Training and Support Essential in SD-WAN Market

Not all vendors are doing enough to facilitate customers’ success.

SD-WAN is picking up steam, transitioning from early adoption to immense popularity. Its many advantages, including cost-savings, rapid scalability, and cloud-friendliness are leading more and more IT organizations to look into deployment now or in the near-term. Unfortunately, a lack of understanding of the new technology remains a barrier, which vendors, channel partners, and customers should be taking steps to address as soon as possible.

Who is Looking to SD-WAN?

SD-WAN is especially attractive for companies with:

  • Geographic reach and multiple remote locations needing to connect in ways point-to-point MPLS doesn’t fully enable or where a flexible, multi-carrier solution can save money
  • Rapid expansion plans and an interest in SD-WAN’s ability to serve as a “branch in a box”
  • Branch reliance on IaaS and SaaS solutions, where SD-WAN’s branch-to-the-Internet design will improve performance
  • Limited bandwidth to remote operations and a need for SD-WAN’s smart traffic management capabilities to make the best use of the connectivity available

Understanding Trails Interest in SD-WAN

Reports from various individuals on the front lines, as well as results from an interesting survey  discussed here, indicate the greatest challenges may lie training and support. In fact, less than a third of IT leaders in EMEA and fewer than half in Asia-Pacific say they fully understand SD-WAN. Moreover, 30% of EMEA organizations that haven’t implemented SD-WAN talk about lack of internal skill as a key issue.

Moreover, not all vendors are doing enough to facilitate customers’ success. About one in four survey respondents mention poor vendor service and support as a problem with their deployments. Similarly, two-thirds of respondents don’t believe there’s enough SD-WAN training available.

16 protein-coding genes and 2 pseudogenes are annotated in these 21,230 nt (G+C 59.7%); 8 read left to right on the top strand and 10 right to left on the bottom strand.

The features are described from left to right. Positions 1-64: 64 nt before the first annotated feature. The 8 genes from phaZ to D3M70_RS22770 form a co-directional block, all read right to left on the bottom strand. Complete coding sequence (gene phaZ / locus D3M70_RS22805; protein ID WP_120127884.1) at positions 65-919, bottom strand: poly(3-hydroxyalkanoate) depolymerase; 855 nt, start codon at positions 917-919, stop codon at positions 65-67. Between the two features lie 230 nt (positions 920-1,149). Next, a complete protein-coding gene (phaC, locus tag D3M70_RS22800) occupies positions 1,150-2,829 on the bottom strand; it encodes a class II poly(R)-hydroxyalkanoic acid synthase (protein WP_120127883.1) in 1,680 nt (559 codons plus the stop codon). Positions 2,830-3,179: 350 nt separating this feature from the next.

Making things more complicated, SD-WAN options have proliferated. Pure-play startups advanced the market, networking giants like Cisco have gotten in on the game, and telecom companies are rushing to bring out their own versions to put a thumb in the dike of declining MPLS revenues. Just reading up on the alternatives can be overwhelming.

Network Design and Security Are Different

The struggles to get a handle on SD-WAN are understandable. This isn’t simply a product refresh of the traditional WAN that went before, and the combination of deep networking and extensive security skills that SD-WAN requires is relatively rare.

The main issue is that SD-WAN increases a network’s attack surface by opening directly to the internet branch offices that used to be walled off, with all traffic diverted through a centralized, firewalled data center. This is part of the reason SD-WAN boosts performance for Saas and IaaS at branches and helps overcome bandwidth limitations—by eliminating backhauling—but it requires corresponding security measures to lock down the remote sites.

Vendors, in general, understand that security issues are problematic for networking personnel and they are working to offer simplified solutions in their product lines. These efforts are still preliminary, however, and network architects and administrators with less cybersecurity training may find themselves at sea.

Fortunately, some channel partners will preconfigure SD-WAN, while others are taking the next step in offering SD-WAN managed services tailored to particular market segments, such as retail. These service-focused offerings are helping to make SD-WAN more accessible, regardless of a company’s internal knowledge base. But customers will need to do their due diligence about any potential provider to ensure they don’t suffer a “blind leading the blind” situation in this new era of networking.

It’s like we always say, a product is only as good as the support customers receive. SD-WAN may be transforming enterprise networks, but the need for robust training and effective support remain as important now as when traditional WAN was first deployed.